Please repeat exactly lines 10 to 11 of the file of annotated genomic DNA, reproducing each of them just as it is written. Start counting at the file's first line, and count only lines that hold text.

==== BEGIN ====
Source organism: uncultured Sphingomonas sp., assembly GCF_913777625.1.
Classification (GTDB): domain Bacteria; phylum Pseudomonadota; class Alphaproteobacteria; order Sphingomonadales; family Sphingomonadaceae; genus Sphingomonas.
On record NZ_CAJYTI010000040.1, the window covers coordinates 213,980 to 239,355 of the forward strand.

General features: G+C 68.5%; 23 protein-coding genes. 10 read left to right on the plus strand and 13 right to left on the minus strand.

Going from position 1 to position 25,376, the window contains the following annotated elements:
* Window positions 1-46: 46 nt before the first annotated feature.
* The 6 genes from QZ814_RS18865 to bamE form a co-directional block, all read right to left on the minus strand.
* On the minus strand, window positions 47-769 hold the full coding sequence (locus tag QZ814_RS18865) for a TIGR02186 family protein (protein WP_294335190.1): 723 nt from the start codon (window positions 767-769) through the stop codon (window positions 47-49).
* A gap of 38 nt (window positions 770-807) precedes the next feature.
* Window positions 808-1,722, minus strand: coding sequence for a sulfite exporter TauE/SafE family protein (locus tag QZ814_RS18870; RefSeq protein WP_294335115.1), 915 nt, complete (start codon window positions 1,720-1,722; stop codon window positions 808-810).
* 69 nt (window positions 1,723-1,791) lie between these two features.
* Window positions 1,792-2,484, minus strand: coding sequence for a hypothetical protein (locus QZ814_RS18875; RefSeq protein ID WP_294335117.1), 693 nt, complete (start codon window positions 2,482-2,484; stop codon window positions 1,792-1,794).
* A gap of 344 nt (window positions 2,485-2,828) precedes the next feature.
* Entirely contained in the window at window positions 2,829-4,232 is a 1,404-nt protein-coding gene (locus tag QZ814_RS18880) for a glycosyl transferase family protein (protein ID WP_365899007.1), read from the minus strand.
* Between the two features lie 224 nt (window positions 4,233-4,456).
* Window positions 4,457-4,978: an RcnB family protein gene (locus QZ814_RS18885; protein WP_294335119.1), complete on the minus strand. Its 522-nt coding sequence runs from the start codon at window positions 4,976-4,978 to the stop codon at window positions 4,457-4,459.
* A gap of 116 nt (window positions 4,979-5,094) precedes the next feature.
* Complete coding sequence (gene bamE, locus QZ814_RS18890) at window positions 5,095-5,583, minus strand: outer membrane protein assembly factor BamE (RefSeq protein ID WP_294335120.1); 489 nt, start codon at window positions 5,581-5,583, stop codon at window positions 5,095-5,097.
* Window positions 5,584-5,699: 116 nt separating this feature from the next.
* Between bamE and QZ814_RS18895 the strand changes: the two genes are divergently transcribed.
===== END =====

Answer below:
* Window positions 808-1,722, minus strand: coding sequence for a sulfite exporter TauE/SafE family protein (locus tag QZ814_RS18870; RefSeq protein WP_294335115.1), 915 nt, complete (start codon window positions 1,720-1,722; stop codon window positions 808-810).
* 69 nt (window positions 1,723-1,791) lie between these two features.